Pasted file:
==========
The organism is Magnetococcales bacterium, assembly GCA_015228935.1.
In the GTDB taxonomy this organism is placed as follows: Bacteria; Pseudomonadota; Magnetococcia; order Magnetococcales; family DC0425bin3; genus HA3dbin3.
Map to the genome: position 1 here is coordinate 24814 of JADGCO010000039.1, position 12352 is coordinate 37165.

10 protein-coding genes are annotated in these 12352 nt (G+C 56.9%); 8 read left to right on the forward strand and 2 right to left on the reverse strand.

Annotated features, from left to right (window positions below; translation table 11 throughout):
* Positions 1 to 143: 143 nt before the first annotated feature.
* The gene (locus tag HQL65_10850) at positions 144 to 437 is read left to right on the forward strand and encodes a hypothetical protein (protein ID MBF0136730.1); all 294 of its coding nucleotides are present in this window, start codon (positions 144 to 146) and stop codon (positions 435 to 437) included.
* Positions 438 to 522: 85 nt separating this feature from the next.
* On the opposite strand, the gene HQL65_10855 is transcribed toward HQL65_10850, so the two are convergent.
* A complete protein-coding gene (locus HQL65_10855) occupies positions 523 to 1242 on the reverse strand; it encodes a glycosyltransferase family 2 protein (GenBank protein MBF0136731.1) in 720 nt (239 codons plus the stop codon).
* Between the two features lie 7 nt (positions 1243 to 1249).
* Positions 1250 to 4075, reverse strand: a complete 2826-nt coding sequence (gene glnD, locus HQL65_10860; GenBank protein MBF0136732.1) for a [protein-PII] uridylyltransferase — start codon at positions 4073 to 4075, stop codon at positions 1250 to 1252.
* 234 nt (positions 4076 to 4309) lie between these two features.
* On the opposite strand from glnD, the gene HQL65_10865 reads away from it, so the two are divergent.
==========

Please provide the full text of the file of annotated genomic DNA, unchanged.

The organism is Magnetococcales bacterium, assembly GCA_015228935.1.
In the GTDB taxonomy this organism is placed as follows: Bacteria; Pseudomonadota; Magnetococcia; order Magnetococcales; family DC0425bin3; genus HA3dbin3.
Map to the genome: position 1 here is coordinate 24814 of JADGCO010000039.1, position 12352 is coordinate 37165.

10 protein-coding genes are annotated in these 12352 nt (G+C 56.9%); 8 read left to right on the forward strand and 2 right to left on the reverse strand.

Annotated features, from left to right (window positions below; translation table 11 throughout):
* Positions 1 to 143: 143 nt before the first annotated feature.
* The gene (locus tag HQL65_10850) at positions 144 to 437 is read left to right on the forward strand and encodes a hypothetical protein (protein ID MBF0136730.1); all 294 of its coding nucleotides are present in this window, start codon (positions 144 to 146) and stop codon (positions 435 to 437) included.
* Positions 438 to 522: 85 nt separating this feature from the next.
* On the opposite strand, the gene HQL65_10855 is transcribed toward HQL65_10850, so the two are convergent.
* A complete protein-coding gene (locus HQL65_10855) occupies positions 523 to 1242 on the reverse strand; it encodes a glycosyltransferase family 2 protein (GenBank protein MBF0136731.1) in 720 nt (239 codons plus the stop codon).
* Between the two features lie 7 nt (positions 1243 to 1249).
* Positions 1250 to 4075, reverse strand: a complete 2826-nt coding sequence (gene glnD, locus HQL65_10860; GenBank protein MBF0136732.1) for a [protein-PII] uridylyltransferase — start codon at positions 4073 to 4075, stop codon at positions 1250 to 1252.
* 234 nt (positions 4076 to 4309) lie between these two features.
* On the opposite strand from glnD, the gene HQL65_10865 reads away from it, so the two are divergent.